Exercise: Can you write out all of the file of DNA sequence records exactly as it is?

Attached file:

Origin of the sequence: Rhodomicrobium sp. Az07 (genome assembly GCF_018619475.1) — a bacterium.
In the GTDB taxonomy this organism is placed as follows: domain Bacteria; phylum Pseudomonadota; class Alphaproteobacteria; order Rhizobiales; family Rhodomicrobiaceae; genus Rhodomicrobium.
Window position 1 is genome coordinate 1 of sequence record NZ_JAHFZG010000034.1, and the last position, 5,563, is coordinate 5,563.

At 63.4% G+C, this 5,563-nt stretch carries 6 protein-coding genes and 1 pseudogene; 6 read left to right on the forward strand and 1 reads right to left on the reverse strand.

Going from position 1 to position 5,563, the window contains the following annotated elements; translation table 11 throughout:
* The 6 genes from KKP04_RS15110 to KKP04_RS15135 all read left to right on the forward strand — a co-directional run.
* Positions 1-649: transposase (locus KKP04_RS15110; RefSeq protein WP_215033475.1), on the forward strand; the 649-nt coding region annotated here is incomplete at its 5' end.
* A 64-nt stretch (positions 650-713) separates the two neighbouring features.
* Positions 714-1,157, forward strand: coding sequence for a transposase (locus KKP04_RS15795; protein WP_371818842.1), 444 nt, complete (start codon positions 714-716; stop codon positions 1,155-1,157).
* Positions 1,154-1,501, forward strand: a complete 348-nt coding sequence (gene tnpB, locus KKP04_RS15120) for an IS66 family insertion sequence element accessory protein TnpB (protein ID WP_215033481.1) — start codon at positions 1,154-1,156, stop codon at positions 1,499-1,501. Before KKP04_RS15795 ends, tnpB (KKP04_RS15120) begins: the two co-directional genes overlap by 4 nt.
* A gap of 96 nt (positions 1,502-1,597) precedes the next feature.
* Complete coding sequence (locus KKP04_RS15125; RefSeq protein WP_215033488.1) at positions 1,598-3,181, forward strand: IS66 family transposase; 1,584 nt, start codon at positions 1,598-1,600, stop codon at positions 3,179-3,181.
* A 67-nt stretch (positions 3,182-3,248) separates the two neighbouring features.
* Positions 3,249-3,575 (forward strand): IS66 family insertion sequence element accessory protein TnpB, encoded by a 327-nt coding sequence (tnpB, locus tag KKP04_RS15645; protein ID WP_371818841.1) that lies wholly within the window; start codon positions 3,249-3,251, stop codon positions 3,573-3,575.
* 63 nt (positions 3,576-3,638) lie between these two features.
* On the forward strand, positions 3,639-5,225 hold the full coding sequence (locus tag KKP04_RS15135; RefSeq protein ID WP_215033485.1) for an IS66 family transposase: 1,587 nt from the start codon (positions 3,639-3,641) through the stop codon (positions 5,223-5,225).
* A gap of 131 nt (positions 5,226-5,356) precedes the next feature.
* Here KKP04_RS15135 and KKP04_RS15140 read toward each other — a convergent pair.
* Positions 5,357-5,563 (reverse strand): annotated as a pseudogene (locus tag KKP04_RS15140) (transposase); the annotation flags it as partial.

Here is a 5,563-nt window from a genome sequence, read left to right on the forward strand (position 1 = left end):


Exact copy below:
Origin of the sequence: Rhodomicrobium sp. Az07 (genome assembly GCF_018619475.1) — a bacterium.
In the GTDB taxonomy this organism is placed as follows: domain Bacteria; phylum Pseudomonadota; class Alphaproteobacteria; order Rhizobiales; family Rhodomicrobiaceae; genus Rhodomicrobium.
Window position 1 is genome coordinate 1 of sequence record NZ_JAHFZG010000034.1, and the last position, 5,563, is coordinate 5,563.

At 63.4% G+C, this 5,563-nt stretch carries 6 protein-coding genes and 1 pseudogene; 6 read left to right on the forward strand and 1 reads right to left on the reverse strand.

Going from position 1 to position 5,563, the window contains the following annotated elements; translation table 11 throughout:
* The 6 genes from KKP04_RS15110 to KKP04_RS15135 all read left to right on the forward strand — a co-directional run.
* Positions 1-649: transposase (locus KKP04_RS15110; RefSeq protein WP_215033475.1), on the forward strand; the 649-nt coding region annotated here is incomplete at its 5' end.
* A 64-nt stretch (positions 650-713) separates the two neighbouring features.
* Positions 714-1,157, forward strand: coding sequence for a transposase (locus KKP04_RS15795; protein WP_371818842.1), 444 nt, complete (start codon positions 714-716; stop codon positions 1,155-1,157).
* Positions 1,154-1,501, forward strand: a complete 348-nt coding sequence (gene tnpB, locus KKP04_RS15120) for an IS66 family insertion sequence element accessory protein TnpB (protein ID WP_215033481.1) — start codon at positions 1,154-1,156, stop codon at positions 1,499-1,501. Before KKP04_RS15795 ends, tnpB (KKP04_RS15120) begins: the two co-directional genes overlap by 4 nt.
* A gap of 96 nt (positions 1,502-1,597) precedes the next feature.
* Complete coding sequence (locus KKP04_RS15125; RefSeq protein WP_215033488.1) at positions 1,598-3,181, forward strand: IS66 family transposase; 1,584 nt, start codon at positions 1,598-1,600, stop codon at positions 3,179-3,181.
* A 67-nt stretch (positions 3,182-3,248) separates the two neighbouring features.
* Positions 3,249-3,575 (forward strand): IS66 family insertion sequence element accessory protein TnpB, encoded by a 327-nt coding sequence (tnpB, locus tag KKP04_RS15645; protein ID WP_371818841.1) that lies wholly within the window; start codon positions 3,249-3,251, stop codon positions 3,573-3,575.
* 63 nt (positions 3,576-3,638) lie between these two features.
* On the forward strand, positions 3,639-5,225 hold the full coding sequence (locus tag KKP04_RS15135; RefSeq protein ID WP_215033485.1) for an IS66 family transposase: 1,587 nt from the start codon (positions 3,639-3,641) through the stop codon (positions 5,223-5,225).
* A gap of 131 nt (positions 5,226-5,356) precedes the next feature.
* Here KKP04_RS15135 and KKP04_RS15140 read toward each other — a convergent pair.
* Positions 5,357-5,563 (reverse strand): annotated as a pseudogene (locus tag KKP04_RS15140) (transposase); the annotation flags it as partial.

Here is a 5,563-nt window from a genome sequence, read left to right on the forward strand (position 1 = left end):